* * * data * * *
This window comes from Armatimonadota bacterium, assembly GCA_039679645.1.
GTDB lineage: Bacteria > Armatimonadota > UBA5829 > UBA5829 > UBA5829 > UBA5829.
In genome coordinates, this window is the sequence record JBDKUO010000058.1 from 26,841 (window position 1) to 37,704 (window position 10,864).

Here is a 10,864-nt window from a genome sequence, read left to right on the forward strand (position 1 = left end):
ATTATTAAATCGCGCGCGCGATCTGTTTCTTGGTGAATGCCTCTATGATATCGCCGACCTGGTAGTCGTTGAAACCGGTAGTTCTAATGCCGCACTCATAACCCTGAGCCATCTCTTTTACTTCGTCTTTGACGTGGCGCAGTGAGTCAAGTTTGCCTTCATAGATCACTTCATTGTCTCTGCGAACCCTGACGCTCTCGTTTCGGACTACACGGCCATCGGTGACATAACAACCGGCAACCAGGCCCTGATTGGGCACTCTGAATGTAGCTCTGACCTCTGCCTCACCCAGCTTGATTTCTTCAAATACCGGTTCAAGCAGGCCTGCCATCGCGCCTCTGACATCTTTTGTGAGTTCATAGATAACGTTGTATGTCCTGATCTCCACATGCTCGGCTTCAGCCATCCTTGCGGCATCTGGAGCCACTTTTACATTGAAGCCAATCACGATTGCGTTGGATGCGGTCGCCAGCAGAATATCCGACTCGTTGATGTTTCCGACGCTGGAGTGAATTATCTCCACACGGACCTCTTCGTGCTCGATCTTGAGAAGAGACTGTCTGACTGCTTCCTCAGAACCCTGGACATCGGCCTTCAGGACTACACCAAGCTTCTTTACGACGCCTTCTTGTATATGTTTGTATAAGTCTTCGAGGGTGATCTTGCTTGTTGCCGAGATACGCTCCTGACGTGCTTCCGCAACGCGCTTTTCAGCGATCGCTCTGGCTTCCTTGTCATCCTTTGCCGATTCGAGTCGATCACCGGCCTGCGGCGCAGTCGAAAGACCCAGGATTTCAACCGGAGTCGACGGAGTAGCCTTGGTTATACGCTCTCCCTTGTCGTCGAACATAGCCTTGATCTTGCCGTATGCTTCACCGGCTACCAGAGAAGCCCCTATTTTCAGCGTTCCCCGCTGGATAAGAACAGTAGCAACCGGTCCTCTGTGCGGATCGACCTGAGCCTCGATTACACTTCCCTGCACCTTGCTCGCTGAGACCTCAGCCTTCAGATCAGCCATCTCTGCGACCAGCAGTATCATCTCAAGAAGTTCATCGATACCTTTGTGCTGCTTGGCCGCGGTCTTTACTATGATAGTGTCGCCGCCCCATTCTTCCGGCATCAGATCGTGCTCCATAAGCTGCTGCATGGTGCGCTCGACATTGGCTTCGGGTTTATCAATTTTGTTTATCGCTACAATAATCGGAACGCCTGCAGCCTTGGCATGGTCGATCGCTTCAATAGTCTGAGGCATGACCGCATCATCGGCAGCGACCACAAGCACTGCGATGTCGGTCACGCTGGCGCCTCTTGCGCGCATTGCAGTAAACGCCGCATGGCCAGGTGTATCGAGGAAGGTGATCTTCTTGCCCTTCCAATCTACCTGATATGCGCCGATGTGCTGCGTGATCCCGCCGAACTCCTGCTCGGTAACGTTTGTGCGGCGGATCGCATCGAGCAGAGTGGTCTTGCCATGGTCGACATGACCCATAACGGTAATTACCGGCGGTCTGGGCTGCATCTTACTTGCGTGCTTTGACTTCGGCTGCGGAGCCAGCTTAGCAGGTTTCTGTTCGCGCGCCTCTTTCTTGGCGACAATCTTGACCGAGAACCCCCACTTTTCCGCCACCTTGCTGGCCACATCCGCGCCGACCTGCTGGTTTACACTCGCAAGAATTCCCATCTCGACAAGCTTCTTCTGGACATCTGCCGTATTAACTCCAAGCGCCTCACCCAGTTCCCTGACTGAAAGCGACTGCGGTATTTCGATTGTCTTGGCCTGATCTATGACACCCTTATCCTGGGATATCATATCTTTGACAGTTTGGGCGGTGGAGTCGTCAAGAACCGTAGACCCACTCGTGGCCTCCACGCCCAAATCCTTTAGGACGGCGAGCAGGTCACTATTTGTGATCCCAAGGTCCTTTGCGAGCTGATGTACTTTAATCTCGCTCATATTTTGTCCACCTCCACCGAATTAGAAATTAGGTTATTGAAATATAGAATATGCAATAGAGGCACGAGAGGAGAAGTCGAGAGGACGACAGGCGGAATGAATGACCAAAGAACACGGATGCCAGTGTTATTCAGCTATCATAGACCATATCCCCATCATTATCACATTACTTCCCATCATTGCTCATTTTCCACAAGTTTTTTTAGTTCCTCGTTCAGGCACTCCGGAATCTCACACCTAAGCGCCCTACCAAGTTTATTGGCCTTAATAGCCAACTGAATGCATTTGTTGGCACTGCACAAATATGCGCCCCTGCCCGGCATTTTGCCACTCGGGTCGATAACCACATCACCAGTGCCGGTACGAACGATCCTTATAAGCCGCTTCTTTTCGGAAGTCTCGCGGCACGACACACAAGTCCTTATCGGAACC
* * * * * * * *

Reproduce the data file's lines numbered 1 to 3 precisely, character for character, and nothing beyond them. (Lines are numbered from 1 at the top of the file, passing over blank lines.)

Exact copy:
This window comes from Armatimonadota bacterium, assembly GCA_039679645.1.
GTDB lineage: Bacteria > Armatimonadota > UBA5829 > UBA5829 > UBA5829 > UBA5829.
In genome coordinates, this window is the sequence record JBDKUO010000058.1 from 26,841 (window position 1) to 37,704 (window position 10,864).